At Home Activity: Mouth Feel of Flavor Chart
|Ingredient||How it FEELS In Your Mouth|
|red pepper, black pepper or cayenne pepper||
|red wine vinegar||
|lemon juice or lime juice||
|granulated white sugar or honey||
So why does the way food feels in your mouth matter? The reason you need to know how something feels in your mouth when cooking has to do with the concept of weight. Weight is the sensation of food in your mouth. A dish’s weight can be anywhere from heavy to light just like all physical objects. This is important because seasonal cooking relies very heavily on the concept of weight.
For example, winter dishes like shepherd’s pie tend to be very heavy in weight. It is filled with proteins, starches, and fats. It generally causes a heavy feeling in your stomach and in your mouth during and after eating.
On the other hand, a nice Greek salad with vinaigrette dressing, and the whole nine yards of fresh ingredients in it, is a perfect example of a lightly weighted summer dish. The large amount of calories from complex animal fats is one of the many reasons the shepherd’s pie feels heavier in weight than the Greek salad. We will talk more about the concept of “weight” in the upcoming lessons.
Balancing The Five Flavors
When a chef cooks, what he is trying to do is bring out the fullness of flavor, or Roundness of Flavor. This brings us to our next lesson.
Think about the results of our sensory perception test and what you know these flavors to be. Now take a look at the chart above for a great visual representation of what I call, Roundness of Flavor.
Imagine the circular dish above is mounted on a thin piece of metal so that it acts as a scale. As you apply weight to any category, like salty, the dish will tip toward the salty side. As you place each flavor on the dish, it will lean from side to side, eventually balancing out. What you want to do is weigh out the proper amounts of flavor onto this imaginary dish so that the dish doesn’t topple over and become one-sided.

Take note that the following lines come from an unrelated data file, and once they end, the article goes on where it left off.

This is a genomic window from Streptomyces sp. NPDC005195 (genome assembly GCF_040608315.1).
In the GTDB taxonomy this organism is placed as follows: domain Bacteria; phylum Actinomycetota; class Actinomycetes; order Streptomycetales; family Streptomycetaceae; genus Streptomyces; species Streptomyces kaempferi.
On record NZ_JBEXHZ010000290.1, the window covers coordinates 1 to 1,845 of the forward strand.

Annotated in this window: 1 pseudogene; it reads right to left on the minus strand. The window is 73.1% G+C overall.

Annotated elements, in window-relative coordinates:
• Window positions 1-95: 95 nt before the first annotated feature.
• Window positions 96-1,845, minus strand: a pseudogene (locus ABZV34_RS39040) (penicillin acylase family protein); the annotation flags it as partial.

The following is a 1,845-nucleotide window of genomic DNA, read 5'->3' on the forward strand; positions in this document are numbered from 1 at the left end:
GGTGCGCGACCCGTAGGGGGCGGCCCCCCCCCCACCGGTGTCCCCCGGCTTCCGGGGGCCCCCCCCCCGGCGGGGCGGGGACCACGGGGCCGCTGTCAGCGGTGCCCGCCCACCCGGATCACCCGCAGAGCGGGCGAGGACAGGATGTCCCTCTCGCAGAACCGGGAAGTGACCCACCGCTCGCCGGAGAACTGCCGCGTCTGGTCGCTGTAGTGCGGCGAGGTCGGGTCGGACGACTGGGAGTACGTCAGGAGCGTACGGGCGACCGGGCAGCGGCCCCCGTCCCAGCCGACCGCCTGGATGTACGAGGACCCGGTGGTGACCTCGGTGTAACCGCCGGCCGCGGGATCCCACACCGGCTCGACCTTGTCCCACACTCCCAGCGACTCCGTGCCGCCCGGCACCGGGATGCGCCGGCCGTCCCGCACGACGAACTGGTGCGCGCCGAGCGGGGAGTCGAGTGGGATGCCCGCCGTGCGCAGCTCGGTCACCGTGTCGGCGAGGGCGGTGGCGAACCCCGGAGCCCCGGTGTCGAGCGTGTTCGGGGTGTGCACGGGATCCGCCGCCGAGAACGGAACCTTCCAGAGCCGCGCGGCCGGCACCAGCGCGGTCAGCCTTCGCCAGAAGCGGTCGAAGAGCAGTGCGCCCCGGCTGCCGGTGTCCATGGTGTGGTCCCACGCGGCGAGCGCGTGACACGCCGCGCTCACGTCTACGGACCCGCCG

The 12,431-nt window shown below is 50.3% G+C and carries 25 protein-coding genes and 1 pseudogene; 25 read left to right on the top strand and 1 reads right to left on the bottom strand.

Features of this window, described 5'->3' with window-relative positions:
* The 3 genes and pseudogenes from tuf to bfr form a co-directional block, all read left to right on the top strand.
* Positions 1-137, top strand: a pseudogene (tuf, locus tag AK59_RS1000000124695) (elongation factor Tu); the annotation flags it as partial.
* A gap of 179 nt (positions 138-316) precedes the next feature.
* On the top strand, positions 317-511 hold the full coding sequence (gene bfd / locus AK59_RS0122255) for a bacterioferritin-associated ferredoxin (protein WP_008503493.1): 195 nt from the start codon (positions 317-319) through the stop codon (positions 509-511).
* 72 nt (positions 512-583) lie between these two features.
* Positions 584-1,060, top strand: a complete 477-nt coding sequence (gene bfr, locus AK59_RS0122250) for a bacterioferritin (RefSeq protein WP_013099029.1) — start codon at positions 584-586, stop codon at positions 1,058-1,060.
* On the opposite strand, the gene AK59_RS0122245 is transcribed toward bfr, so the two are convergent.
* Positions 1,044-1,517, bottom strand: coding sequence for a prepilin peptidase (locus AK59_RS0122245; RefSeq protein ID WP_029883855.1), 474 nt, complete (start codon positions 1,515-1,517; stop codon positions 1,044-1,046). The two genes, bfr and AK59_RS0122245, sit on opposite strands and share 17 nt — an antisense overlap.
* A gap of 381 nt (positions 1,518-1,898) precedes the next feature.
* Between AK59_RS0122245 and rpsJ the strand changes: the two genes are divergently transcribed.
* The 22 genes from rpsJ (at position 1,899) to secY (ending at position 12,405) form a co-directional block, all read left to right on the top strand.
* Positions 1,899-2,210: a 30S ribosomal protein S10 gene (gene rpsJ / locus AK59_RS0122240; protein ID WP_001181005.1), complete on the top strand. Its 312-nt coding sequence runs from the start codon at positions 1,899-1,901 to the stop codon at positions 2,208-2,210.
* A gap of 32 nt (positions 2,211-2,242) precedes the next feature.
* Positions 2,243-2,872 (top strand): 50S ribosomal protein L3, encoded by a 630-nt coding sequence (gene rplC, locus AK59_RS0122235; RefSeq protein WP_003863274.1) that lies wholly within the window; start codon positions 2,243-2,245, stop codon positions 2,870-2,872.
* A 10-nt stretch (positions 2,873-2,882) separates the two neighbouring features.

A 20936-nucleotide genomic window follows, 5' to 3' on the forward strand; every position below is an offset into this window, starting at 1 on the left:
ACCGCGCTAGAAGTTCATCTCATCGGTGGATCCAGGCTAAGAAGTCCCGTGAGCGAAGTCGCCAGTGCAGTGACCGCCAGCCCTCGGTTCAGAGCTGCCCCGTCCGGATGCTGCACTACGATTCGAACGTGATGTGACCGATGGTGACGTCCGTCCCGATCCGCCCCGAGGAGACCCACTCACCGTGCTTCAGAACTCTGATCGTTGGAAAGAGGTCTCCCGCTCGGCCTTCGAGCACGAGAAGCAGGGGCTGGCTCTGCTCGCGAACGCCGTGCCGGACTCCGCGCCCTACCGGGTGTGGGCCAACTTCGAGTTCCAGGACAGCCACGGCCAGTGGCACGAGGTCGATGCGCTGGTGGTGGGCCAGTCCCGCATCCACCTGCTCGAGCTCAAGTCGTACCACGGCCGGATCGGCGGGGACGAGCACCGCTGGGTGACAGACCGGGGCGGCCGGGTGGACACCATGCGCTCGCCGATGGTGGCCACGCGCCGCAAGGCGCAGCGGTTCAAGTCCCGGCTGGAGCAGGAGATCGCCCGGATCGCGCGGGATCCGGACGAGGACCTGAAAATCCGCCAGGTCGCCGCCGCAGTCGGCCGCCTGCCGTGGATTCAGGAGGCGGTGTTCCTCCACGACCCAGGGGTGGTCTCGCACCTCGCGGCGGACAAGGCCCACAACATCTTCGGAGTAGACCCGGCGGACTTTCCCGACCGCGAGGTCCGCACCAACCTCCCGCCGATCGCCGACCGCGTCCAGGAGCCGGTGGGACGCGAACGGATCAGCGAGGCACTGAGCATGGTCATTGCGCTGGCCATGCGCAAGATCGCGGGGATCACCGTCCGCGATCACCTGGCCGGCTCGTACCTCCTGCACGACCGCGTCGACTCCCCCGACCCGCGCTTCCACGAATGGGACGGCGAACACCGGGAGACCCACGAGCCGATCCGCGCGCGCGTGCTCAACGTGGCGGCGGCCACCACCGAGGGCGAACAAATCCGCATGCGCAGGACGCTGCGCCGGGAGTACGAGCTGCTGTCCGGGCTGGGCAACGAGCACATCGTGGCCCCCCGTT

Cooking is about Balance
Cooking is about balance, harmony, and pulling the natural flavors out of your ingredients. All food items that you eat have their own natural flavors and will pre-stack the weight of the dish. As we add items to our meals, we need to be conscious of their natural flavors and how they will make the dish balance.
To be blunt, there is simply no way to teach someone to cook without physically doing it. You can learn many other disciplines simply by reading about it. But, cooking is both art and science. Just like you can never truly create great works of art simply by looking at Vincent Van Gogh’s paintings.
You will never develop the physical techniques of the intricacies inherent inside of the brush strokes to capture the delicateness of color. Such is the same with great food. Learning how to cook is exactly like this. You must try and fail and try and fail until you learn how things work and why.
Just like the yoga master refers to the art of yoga as “my practice,” so must we take this same approach toward cooking. It is an art that you will continually become greater at every day, every week, and every year. You will learn and grow just like a tree until your roots run so far into the ground that you are an immovable object with years of strength and experience to pull from. So it is with this mindset, we will continue to move forward so that we may practice and learn.
How Did I Come Up With This Flavor Stuff?
What I would like to explain about Roundness of Flavor is that I actually developed this cooking technique to specifically help my mother while she was going through cancer treatments. But, Roundness of Flavor isn’t just for cancer patients. It is also an incredibly effective and fool-proof system for progressively and accurately seasoning your food so that it turns out nearly perfect every single time.
Below is the method I follow while creating my own Roundness of Flavor. I do this with every single dish, no matter how simple or how complex. This is the creating flavor part of Roundness of Flavor.